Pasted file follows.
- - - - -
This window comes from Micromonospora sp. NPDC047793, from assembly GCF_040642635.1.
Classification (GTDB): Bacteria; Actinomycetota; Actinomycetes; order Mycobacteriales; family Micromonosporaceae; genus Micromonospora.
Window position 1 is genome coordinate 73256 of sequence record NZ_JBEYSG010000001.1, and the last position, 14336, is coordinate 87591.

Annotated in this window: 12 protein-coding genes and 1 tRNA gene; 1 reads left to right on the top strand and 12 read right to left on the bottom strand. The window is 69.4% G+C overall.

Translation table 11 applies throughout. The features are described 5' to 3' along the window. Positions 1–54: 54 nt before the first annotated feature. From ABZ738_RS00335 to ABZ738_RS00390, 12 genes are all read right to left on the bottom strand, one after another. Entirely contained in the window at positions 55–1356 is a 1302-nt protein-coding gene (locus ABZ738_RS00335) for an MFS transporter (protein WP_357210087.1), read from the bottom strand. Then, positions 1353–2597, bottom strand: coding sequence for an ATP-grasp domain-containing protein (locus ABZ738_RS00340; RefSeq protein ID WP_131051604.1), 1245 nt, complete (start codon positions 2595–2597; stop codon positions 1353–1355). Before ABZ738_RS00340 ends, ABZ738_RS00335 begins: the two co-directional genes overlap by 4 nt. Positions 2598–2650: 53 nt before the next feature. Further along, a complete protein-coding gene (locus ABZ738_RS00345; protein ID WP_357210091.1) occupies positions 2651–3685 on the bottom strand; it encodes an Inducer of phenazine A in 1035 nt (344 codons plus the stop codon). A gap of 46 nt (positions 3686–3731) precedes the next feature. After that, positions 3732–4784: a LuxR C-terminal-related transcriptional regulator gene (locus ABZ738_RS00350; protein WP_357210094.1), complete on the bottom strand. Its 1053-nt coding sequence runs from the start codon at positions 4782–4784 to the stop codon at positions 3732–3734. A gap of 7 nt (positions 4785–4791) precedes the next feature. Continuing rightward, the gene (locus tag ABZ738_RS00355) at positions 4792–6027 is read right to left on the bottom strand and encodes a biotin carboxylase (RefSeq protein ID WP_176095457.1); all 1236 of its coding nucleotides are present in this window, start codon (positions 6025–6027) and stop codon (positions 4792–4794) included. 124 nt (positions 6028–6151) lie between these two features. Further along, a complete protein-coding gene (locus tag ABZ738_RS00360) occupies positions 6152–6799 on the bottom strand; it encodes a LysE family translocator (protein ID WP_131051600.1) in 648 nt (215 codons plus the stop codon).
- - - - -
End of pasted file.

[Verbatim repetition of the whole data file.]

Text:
This window comes from Micromonospora sp. NPDC047793, from assembly GCF_040642635.1.
Classification (GTDB): Bacteria; Actinomycetota; Actinomycetes; order Mycobacteriales; family Micromonosporaceae; genus Micromonospora.
Window position 1 is genome coordinate 73256 of sequence record NZ_JBEYSG010000001.1, and the last position, 14336, is coordinate 87591.

Annotated in this window: 12 protein-coding genes and 1 tRNA gene; 1 reads left to right on the top strand and 12 read right to left on the bottom strand. The window is 69.4% G+C overall.

Translation table 11 applies throughout. The features are described 5' to 3' along the window. Positions 1–54: 54 nt before the first annotated feature. From ABZ738_RS00335 to ABZ738_RS00390, 12 genes are all read right to left on the bottom strand, one after another. Entirely contained in the window at positions 55–1356 is a 1302-nt protein-coding gene (locus ABZ738_RS00335) for an MFS transporter (protein WP_357210087.1), read from the bottom strand. Then, positions 1353–2597, bottom strand: coding sequence for an ATP-grasp domain-containing protein (locus ABZ738_RS00340; RefSeq protein ID WP_131051604.1), 1245 nt, complete (start codon positions 2595–2597; stop codon positions 1353–1355). Before ABZ738_RS00340 ends, ABZ738_RS00335 begins: the two co-directional genes overlap by 4 nt. Positions 2598–2650: 53 nt before the next feature. Further along, a complete protein-coding gene (locus ABZ738_RS00345; protein ID WP_357210091.1) occupies positions 2651–3685 on the bottom strand; it encodes an Inducer of phenazine A in 1035 nt (344 codons plus the stop codon). A gap of 46 nt (positions 3686–3731) precedes the next feature. After that, positions 3732–4784: a LuxR C-terminal-related transcriptional regulator gene (locus ABZ738_RS00350; protein WP_357210094.1), complete on the bottom strand. Its 1053-nt coding sequence runs from the start codon at positions 4782–4784 to the stop codon at positions 3732–3734. A gap of 7 nt (positions 4785–4791) precedes the next feature. Continuing rightward, the gene (locus tag ABZ738_RS00355) at positions 4792–6027 is read right to left on the bottom strand and encodes a biotin carboxylase (RefSeq protein ID WP_176095457.1); all 1236 of its coding nucleotides are present in this window, start codon (positions 6025–6027) and stop codon (positions 4792–4794) included. 124 nt (positions 6028–6151) lie between these two features. Further along, a complete protein-coding gene (locus tag ABZ738_RS00360) occupies positions 6152–6799 on the bottom strand; it encodes a LysE family translocator (protein ID WP_131051600.1) in 648 nt (215 codons plus the stop codon).